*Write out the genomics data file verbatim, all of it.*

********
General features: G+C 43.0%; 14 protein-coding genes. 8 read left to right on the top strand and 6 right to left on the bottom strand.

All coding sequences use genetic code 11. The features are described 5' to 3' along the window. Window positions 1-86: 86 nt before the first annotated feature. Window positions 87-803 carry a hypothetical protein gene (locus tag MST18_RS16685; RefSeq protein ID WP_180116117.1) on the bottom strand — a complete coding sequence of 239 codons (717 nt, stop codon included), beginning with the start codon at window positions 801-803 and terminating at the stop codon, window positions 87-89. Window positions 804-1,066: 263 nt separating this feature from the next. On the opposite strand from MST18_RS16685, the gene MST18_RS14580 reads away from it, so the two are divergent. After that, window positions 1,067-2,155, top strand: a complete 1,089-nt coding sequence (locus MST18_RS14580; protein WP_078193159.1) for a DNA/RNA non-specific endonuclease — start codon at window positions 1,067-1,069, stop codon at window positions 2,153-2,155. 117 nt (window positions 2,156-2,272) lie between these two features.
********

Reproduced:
General features: G+C 43.0%; 14 protein-coding genes. 8 read left to right on the top strand and 6 right to left on the bottom strand.

All coding sequences use genetic code 11. The features are described 5' to 3' along the window. Window positions 1-86: 86 nt before the first annotated feature. Window positions 87-803 carry a hypothetical protein gene (locus tag MST18_RS16685; RefSeq protein ID WP_180116117.1) on the bottom strand — a complete coding sequence of 239 codons (717 nt, stop codon included), beginning with the start codon at window positions 801-803 and terminating at the stop codon, window positions 87-89. Window positions 804-1,066: 263 nt separating this feature from the next. On the opposite strand from MST18_RS16685, the gene MST18_RS14580 reads away from it, so the two are divergent. After that, window positions 1,067-2,155, top strand: a complete 1,089-nt coding sequence (locus MST18_RS14580; protein WP_078193159.1) for a DNA/RNA non-specific endonuclease — start codon at window positions 1,067-1,069, stop codon at window positions 2,153-2,155. 117 nt (window positions 2,156-2,272) lie between these two features.